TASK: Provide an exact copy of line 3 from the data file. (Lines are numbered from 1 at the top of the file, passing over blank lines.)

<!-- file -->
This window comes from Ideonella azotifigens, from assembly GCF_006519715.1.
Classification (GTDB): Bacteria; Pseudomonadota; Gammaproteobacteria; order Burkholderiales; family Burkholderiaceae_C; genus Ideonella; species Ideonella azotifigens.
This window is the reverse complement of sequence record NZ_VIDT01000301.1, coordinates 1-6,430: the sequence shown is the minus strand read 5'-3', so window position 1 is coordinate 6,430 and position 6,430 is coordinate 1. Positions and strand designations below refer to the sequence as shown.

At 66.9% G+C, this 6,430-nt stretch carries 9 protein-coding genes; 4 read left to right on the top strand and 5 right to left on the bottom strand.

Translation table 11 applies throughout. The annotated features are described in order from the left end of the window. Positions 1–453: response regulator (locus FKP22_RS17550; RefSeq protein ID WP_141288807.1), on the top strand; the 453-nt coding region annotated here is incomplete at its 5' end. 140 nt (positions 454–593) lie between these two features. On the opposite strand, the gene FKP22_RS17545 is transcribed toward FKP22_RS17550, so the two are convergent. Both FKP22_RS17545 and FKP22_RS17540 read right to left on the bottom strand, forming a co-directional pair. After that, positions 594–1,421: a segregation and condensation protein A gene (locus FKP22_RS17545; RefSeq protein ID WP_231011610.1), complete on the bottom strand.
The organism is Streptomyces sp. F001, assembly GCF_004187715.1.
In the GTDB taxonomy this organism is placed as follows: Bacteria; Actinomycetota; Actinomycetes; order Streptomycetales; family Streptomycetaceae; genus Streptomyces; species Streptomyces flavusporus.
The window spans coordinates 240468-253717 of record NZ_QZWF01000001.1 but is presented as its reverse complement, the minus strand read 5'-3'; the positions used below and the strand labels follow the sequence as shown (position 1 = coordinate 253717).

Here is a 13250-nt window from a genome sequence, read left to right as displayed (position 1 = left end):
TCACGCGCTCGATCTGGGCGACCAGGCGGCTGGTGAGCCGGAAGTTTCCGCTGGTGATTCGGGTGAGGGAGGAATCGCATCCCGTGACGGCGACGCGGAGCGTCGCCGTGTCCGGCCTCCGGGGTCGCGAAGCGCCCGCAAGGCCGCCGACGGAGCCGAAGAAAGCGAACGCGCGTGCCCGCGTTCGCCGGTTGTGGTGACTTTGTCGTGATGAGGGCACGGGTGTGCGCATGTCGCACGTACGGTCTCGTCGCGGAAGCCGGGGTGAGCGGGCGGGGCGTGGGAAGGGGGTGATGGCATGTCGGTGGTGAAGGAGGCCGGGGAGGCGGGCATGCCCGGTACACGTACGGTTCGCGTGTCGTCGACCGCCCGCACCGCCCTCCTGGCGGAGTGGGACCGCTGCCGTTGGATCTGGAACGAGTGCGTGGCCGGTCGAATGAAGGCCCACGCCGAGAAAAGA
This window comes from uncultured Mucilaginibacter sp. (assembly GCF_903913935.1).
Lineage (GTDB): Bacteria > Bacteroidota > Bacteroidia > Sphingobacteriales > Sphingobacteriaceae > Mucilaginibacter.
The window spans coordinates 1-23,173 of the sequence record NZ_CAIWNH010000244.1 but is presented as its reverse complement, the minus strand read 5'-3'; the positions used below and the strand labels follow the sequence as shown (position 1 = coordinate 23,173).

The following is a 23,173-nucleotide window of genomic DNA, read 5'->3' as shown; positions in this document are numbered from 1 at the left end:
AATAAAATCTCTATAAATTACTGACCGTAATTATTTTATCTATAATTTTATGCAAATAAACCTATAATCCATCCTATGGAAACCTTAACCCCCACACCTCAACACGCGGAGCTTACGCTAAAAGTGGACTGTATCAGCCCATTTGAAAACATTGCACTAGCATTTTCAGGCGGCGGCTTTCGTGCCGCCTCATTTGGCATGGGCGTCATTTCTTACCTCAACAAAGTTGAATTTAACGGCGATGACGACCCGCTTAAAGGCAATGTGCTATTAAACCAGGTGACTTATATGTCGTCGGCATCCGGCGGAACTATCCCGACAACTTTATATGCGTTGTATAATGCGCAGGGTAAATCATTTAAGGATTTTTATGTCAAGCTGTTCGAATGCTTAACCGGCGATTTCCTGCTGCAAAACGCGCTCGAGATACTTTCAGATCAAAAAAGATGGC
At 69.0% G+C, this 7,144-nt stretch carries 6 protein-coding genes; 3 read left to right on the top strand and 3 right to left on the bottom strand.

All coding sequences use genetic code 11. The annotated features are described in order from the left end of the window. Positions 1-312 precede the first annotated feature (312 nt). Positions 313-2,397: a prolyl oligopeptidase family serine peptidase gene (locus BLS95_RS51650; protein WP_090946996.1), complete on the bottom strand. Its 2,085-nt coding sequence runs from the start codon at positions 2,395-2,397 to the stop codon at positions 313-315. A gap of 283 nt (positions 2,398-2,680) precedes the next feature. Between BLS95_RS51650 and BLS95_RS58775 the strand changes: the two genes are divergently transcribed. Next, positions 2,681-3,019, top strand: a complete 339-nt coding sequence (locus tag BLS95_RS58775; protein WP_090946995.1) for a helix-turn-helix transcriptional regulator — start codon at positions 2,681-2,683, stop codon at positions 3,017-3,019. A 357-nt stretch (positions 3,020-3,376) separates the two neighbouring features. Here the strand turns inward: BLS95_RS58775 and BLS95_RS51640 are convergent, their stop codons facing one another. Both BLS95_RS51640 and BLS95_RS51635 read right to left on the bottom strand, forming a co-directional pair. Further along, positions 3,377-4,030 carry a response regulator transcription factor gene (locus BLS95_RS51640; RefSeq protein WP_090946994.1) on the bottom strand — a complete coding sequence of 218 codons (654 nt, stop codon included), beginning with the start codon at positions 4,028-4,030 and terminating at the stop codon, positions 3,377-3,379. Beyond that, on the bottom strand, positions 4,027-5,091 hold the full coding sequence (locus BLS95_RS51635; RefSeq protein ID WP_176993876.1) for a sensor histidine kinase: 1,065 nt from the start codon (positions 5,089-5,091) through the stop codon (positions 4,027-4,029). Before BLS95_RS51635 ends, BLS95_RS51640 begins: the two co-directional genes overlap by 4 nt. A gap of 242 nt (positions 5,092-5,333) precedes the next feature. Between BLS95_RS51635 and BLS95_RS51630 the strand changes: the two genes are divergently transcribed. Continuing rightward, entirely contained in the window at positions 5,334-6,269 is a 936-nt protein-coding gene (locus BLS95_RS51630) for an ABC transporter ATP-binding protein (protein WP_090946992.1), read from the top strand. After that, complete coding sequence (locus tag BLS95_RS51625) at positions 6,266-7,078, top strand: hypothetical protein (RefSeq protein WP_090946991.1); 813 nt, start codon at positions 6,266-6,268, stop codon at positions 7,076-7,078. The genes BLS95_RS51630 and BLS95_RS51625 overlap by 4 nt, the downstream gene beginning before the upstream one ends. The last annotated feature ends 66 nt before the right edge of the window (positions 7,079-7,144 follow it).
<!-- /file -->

This window is the reverse complement of sequence record NZ_VIDT01000301.1, coordinates 1-6,430: the sequence shown is the minus strand read 5'-3', so window position 1 is coordinate 6,430 and position 6,430 is coordinate 1. Positions and strand designations below refer to the sequence as shown.